I am trying to implement a function that merges two ordered lists into a third (ordered) one, but duplicates have to be discarded (basically the last step of a mergesort).

I think that this code can be generalized to an arbitrary number or lists, by keeping a list of indices, rather than 2 explicit ones.

def merge_no_duplicates(list_1, list_2):
    i = j = 0
    import collections
    result = collections.deque()

    while i < len(list_1) and j < len(list_2):
        if len(result) > 1 and list_1[i] == result[-1]:
            i += 1
        if len(result) > 1 and list_2[j] == result[-1]:
            j += 1

        if list_1[i] <= list_2[j]:

            i += 1
        elif list_2[j] < list_1[i]:
            j += 1

    # we still need to consume part of list_2
    if i == len(list_1):
        while j < len(list_2):

            if list_2[j] == result[-1]:
                j += 1

            j += 1

    # still need to consume part of list_1
    if j == len(list_2):
        while i < len(list_1):

            if list_1[i] == result[-1]:
                i += 1

            i += 1
    return result

Possible improvements: factor out the repetitive parts, for example by using something similar to this helper function:

check_duplicates(my_list, index):
    if my_list[index] == result[-1]:
        index += 1

Unfortunately this won't work (index is a parameter, and will not influence the behavior of i or j). Is this possible at all?


4 Answers 4


Pick a good return type

A deque is a Double Ended QUEue. Deques are great for when you have to insert and erase from the front as well as the back. You never need this for your problem - all you ever need is to insert at the end. You just need a normal list.

Generate when you can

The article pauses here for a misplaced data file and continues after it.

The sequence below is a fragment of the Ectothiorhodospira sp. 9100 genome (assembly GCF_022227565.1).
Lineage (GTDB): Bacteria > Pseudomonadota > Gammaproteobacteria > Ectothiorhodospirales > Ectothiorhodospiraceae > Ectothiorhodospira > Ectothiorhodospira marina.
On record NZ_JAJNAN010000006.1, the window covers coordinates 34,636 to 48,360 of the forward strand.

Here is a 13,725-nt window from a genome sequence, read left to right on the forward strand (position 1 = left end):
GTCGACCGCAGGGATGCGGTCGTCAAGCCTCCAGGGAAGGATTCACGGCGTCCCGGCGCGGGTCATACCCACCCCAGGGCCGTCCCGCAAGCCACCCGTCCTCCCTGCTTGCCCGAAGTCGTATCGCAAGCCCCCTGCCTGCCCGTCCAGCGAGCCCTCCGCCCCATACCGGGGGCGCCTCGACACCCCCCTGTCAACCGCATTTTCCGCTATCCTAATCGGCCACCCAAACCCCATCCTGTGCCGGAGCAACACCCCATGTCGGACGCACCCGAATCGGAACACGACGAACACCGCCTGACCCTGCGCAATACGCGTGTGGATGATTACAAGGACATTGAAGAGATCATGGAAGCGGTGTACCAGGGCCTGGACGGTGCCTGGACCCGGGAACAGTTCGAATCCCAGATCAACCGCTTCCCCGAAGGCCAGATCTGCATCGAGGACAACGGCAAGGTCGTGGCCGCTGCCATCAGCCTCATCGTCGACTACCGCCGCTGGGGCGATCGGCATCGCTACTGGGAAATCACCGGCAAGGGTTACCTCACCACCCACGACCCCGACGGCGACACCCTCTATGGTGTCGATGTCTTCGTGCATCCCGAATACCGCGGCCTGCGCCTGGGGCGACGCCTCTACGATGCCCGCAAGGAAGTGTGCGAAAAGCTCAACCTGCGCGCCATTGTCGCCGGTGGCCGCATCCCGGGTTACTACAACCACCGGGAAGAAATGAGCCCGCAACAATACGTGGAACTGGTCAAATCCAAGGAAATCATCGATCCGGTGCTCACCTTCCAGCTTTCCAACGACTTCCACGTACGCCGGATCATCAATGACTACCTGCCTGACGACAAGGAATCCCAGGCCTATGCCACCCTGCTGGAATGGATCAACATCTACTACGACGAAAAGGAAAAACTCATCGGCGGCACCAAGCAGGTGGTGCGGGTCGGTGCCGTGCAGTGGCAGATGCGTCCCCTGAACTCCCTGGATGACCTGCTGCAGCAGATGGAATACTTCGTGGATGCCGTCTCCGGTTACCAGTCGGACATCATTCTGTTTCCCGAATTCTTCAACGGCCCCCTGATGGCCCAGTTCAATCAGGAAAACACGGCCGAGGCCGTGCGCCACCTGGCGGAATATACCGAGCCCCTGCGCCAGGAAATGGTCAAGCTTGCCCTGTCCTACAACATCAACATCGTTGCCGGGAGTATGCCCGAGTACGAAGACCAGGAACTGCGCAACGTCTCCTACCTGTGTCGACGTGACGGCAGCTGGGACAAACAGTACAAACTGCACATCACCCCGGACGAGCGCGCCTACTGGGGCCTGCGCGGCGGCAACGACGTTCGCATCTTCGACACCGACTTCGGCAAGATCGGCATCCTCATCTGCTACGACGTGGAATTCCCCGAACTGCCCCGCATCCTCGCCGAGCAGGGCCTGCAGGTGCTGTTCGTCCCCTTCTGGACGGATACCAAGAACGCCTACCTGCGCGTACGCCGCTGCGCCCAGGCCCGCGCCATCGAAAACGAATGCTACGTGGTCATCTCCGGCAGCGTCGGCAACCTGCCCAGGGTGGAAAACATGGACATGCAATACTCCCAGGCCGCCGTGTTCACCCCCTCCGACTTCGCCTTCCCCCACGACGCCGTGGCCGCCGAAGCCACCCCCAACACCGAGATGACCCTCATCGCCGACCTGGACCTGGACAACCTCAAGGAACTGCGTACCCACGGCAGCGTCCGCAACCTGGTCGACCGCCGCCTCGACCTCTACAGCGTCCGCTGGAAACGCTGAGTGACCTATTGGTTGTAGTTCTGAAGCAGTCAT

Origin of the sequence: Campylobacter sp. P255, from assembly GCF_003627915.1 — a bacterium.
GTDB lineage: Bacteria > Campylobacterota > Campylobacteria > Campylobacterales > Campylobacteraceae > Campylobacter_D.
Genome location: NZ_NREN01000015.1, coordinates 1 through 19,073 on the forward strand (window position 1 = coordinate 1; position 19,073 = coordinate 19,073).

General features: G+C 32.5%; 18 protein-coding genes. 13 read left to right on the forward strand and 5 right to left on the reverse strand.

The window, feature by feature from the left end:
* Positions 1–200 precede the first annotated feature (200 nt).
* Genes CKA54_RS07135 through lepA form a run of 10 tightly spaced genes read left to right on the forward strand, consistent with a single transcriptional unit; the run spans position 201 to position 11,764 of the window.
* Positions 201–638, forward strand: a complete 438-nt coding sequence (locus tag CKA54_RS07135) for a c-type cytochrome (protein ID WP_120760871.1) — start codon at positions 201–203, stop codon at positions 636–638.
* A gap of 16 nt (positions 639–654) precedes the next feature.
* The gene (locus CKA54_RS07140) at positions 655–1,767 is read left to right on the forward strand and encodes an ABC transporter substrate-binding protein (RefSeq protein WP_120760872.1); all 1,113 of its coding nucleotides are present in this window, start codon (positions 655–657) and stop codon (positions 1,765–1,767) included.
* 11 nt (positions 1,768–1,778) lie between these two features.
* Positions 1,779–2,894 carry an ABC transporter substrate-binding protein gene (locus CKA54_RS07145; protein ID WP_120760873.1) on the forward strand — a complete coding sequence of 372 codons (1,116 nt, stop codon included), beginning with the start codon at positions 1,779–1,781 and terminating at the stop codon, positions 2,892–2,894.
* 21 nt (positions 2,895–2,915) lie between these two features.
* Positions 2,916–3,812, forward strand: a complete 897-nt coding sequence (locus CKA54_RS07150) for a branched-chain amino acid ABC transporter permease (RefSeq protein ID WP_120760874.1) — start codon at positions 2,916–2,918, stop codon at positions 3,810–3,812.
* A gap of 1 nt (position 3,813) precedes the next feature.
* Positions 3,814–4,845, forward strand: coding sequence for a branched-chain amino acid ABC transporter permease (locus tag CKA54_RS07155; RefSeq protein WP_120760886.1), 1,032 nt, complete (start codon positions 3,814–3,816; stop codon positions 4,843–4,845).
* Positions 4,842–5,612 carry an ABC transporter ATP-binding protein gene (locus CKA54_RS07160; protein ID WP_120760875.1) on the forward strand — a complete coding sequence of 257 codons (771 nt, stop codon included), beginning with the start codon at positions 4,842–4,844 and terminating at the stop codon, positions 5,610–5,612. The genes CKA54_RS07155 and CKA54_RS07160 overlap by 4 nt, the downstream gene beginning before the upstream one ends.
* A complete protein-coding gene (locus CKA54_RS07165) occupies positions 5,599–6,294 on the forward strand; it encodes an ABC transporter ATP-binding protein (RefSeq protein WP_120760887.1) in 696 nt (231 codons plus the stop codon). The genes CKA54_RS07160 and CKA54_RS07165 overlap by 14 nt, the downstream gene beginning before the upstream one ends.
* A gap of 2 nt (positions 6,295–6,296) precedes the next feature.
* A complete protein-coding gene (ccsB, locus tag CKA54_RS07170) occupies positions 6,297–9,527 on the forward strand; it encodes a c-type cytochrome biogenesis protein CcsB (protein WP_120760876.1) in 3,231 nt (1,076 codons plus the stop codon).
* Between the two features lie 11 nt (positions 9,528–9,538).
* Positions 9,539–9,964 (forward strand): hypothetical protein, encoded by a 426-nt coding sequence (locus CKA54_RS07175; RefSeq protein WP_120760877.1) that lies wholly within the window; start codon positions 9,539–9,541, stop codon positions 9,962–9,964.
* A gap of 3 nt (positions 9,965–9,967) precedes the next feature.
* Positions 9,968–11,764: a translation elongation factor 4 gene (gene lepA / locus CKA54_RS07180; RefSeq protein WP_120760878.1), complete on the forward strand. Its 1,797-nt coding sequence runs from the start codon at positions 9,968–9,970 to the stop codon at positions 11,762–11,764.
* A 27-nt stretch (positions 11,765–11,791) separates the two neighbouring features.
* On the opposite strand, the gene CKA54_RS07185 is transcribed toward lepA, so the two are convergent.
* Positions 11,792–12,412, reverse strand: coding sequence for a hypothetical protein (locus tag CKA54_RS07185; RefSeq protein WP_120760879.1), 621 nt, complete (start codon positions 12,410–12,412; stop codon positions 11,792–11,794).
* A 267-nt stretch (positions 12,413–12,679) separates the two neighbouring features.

Rather than necessarily giving the entire result all at once, it's better to just yield the next element as you go. This is a simple change in your algorithm (just yield x instead of result.append(x)), but could have serious performance implications down the line if you have lots of large iterables. If the caller wants a full list, then can always explicitly write list(merge_no_duplicates(a, b, c)).

Use the standard when you can

There is a function that already merges sorted inputs into a single sorted output: heapq.merge. It will give you duplicates, but that seems like a much better starting point than writing everything from scratch:

def merge_no_duplicates(*iterables):
    last = object()

    for val in heapq.merge(*iterables):
        if val != last:
            last = val
            yield val

If you don't want to use heapq.merge, then you can at least use this framework to separate the "merge sorted iterables" concern from the "remove duplicates" concern.

  • \$\begingroup\$ Why is merge_no_duplicates a class? Can't it be just a function? \$\endgroup\$
    – Caridorc
    Commented Oct 20, 2015 at 19:27
  • 1
    \$\begingroup\$ @Caridorc Yeah, it can. \$\endgroup\$
    – Barry
    Commented Oct 20, 2015 at 19:32
  • \$\begingroup\$ regarding the deque: it seems that they should be faster than regular lists even if used only to append on the right: docs.python.org/3/library/collections.html#collections.deque \$\endgroup\$
    – meto
    Commented Oct 20, 2015 at 19:47